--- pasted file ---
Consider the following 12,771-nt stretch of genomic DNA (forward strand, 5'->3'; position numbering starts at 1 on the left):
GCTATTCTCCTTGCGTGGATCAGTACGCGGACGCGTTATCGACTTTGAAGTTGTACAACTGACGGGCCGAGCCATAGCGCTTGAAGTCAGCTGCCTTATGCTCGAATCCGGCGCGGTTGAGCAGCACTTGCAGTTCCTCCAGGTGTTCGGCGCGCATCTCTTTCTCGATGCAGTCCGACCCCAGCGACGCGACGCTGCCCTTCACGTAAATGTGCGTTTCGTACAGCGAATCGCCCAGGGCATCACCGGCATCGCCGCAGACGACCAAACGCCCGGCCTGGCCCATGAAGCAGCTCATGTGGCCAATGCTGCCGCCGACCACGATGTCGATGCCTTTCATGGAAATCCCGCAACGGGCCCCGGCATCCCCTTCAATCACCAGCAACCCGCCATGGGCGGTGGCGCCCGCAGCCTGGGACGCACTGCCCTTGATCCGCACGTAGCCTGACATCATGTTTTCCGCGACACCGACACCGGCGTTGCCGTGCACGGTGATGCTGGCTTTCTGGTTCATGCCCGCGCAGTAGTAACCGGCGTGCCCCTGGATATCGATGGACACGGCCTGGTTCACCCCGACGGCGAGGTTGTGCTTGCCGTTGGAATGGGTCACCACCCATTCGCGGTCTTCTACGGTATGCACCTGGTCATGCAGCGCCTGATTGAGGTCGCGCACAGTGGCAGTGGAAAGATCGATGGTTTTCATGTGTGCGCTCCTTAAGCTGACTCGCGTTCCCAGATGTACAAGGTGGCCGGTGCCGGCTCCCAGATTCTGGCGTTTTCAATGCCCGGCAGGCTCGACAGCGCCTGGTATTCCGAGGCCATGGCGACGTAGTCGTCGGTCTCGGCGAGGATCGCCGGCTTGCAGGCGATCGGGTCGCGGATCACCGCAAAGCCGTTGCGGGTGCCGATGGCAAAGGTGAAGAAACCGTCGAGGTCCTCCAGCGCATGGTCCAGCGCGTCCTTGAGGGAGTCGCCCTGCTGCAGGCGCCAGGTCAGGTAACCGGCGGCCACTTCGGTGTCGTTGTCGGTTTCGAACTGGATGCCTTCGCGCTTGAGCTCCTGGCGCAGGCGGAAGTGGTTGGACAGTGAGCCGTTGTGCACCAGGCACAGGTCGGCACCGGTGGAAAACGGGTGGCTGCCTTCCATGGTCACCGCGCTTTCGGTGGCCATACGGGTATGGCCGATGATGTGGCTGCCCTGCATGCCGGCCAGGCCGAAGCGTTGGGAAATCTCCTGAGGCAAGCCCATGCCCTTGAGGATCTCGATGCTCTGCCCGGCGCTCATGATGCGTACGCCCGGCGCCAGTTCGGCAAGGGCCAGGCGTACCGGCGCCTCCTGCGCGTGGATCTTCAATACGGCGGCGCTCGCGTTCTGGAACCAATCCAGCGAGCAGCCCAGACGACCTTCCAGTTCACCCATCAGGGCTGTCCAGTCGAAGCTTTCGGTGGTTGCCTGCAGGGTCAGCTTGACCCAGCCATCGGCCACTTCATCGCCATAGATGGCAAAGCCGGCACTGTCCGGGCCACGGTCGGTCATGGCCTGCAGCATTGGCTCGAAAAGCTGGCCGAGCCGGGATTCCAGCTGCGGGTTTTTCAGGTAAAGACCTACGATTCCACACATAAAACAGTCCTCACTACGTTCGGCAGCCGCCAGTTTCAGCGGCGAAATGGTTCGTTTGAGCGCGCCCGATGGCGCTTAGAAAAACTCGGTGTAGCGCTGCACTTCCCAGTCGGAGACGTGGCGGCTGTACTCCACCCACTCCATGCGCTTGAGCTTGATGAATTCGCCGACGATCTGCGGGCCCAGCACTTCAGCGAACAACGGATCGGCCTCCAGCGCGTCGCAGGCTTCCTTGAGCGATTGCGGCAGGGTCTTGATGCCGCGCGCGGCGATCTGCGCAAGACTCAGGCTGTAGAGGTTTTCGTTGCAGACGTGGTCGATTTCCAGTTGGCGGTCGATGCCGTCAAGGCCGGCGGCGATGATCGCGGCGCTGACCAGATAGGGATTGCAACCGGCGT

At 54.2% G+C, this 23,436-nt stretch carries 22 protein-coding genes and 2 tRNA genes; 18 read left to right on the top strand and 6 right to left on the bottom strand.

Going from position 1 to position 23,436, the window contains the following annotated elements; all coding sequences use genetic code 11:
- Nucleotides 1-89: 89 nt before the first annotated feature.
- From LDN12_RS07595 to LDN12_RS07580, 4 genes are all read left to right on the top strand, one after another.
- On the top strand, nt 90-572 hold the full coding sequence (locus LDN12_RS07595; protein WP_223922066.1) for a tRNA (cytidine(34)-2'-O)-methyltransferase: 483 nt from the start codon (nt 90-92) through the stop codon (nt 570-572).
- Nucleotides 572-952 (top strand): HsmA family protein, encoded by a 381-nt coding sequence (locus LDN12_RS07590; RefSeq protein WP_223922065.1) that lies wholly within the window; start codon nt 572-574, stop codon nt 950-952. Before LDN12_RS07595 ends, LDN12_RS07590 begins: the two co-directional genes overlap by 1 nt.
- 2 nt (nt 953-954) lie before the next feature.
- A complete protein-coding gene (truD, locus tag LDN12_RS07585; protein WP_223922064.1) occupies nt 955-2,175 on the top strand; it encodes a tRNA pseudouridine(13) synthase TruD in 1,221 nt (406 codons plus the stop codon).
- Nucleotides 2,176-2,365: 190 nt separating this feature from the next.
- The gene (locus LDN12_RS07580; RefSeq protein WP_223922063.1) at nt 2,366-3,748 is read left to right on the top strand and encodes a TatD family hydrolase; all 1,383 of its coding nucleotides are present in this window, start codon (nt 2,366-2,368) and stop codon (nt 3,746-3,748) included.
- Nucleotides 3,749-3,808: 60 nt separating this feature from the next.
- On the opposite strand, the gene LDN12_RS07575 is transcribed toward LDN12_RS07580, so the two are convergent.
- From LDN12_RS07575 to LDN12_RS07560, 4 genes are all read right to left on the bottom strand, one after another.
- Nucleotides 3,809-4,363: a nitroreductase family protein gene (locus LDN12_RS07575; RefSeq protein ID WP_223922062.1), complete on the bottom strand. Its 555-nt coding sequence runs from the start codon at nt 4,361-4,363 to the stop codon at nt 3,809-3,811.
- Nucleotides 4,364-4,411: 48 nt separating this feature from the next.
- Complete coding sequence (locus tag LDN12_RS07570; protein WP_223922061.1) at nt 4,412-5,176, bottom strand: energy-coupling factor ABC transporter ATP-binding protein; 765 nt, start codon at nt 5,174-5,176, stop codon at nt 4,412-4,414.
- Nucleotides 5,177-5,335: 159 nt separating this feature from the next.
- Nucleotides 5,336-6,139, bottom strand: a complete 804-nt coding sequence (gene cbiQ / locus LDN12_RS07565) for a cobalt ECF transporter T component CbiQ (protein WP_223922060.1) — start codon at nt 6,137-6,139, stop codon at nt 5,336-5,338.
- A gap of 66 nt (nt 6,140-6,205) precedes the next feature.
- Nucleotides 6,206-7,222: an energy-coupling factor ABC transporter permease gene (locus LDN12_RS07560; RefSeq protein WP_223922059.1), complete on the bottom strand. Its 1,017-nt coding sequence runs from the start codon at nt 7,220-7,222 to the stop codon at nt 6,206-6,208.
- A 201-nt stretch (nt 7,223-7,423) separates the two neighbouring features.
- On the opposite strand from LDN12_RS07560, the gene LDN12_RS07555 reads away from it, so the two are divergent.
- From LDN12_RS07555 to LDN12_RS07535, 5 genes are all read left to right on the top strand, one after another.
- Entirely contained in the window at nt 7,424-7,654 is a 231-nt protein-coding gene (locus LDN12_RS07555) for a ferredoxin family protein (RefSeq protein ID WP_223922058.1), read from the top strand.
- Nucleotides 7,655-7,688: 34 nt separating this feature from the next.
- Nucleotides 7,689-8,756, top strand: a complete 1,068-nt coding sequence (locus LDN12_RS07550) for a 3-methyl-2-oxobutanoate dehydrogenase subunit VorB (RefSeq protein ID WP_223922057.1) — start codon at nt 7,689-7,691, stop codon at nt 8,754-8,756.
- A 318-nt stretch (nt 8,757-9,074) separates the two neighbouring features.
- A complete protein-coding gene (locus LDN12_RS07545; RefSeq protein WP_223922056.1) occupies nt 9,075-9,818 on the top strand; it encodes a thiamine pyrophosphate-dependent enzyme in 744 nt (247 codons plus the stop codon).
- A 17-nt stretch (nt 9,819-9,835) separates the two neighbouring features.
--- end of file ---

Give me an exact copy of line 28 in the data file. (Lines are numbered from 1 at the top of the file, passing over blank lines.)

- Nucleotides 7,689-8,756, top strand: a complete 1,068-nt coding sequence (locus LDN12_RS07550) for a 3-methyl-2-oxobutanoate dehydrogenase subunit VorB (RefSeq protein ID WP_223922057.1) — start codon at nt 7,689-7,691, stop codon at nt 8,754-8,756.